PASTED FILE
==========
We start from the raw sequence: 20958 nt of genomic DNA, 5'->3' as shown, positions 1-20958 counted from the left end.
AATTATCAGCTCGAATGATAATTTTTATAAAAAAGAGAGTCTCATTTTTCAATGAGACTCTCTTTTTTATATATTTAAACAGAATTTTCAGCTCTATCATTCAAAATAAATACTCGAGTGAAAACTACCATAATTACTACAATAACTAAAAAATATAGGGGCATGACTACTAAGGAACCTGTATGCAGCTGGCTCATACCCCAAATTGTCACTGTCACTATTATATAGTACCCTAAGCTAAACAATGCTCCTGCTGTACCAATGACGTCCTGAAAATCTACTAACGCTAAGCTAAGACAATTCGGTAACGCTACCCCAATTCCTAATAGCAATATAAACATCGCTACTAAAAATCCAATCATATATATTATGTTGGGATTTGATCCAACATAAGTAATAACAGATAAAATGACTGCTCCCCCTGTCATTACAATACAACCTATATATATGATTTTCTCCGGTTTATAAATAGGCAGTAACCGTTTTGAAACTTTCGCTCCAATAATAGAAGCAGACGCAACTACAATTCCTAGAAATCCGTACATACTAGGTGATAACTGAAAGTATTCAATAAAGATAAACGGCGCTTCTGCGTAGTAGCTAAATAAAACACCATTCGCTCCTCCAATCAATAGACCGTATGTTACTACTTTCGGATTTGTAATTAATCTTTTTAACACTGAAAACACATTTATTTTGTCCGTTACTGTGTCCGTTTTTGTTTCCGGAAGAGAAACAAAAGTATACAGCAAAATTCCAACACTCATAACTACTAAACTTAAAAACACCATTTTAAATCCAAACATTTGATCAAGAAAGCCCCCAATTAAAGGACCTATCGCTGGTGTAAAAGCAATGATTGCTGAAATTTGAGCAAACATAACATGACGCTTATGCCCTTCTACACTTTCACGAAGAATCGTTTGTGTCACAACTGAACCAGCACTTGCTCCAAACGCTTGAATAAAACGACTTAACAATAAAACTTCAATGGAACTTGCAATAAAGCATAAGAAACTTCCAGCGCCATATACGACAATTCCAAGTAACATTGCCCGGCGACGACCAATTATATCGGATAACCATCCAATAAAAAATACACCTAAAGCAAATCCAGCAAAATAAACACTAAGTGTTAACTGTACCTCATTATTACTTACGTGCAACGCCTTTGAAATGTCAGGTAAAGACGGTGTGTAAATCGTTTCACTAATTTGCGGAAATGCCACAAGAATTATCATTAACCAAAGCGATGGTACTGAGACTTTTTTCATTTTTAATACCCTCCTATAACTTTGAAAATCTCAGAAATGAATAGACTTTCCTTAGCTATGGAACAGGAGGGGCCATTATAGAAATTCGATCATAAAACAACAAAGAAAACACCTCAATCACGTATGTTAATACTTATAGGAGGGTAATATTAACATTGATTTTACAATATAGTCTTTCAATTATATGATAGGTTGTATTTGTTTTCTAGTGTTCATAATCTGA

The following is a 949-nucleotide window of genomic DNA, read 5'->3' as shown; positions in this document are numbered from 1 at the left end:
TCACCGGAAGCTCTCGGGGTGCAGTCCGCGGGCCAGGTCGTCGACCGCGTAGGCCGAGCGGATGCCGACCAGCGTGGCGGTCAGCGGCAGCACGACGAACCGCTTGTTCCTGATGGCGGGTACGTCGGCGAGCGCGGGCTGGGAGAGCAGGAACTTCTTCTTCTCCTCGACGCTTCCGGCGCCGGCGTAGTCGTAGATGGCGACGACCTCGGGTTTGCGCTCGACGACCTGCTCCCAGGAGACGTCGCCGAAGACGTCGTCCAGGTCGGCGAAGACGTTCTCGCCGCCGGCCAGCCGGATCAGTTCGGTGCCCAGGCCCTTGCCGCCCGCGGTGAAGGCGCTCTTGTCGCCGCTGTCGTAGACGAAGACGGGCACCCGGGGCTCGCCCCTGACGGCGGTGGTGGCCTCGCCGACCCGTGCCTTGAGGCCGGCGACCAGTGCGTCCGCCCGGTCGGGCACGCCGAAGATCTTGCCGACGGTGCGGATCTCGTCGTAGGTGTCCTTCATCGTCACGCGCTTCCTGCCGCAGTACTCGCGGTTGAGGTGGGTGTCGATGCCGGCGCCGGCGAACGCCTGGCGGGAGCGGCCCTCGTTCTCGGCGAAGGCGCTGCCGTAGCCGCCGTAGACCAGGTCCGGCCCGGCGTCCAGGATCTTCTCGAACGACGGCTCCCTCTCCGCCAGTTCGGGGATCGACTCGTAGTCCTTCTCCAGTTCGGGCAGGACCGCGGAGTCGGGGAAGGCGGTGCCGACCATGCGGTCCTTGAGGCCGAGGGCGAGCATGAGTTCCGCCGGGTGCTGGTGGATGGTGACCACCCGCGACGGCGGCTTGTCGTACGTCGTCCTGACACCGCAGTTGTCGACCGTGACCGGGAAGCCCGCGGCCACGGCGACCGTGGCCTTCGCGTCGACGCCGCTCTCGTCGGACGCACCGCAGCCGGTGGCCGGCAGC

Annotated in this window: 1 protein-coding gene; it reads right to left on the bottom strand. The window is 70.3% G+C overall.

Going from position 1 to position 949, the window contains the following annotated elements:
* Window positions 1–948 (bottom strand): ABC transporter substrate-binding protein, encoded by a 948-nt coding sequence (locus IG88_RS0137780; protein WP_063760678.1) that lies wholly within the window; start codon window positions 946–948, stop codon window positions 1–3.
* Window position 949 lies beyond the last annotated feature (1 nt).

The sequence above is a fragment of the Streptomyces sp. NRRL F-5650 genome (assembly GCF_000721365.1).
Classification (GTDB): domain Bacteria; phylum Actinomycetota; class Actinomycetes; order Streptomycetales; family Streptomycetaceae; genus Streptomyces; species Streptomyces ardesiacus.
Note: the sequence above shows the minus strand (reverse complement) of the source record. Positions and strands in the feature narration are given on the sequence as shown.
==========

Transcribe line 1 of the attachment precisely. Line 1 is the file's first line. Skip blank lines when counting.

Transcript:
We start from the raw sequence: 20958 nt of genomic DNA, 5'->3' as shown, positions 1-20958 counted from the left end.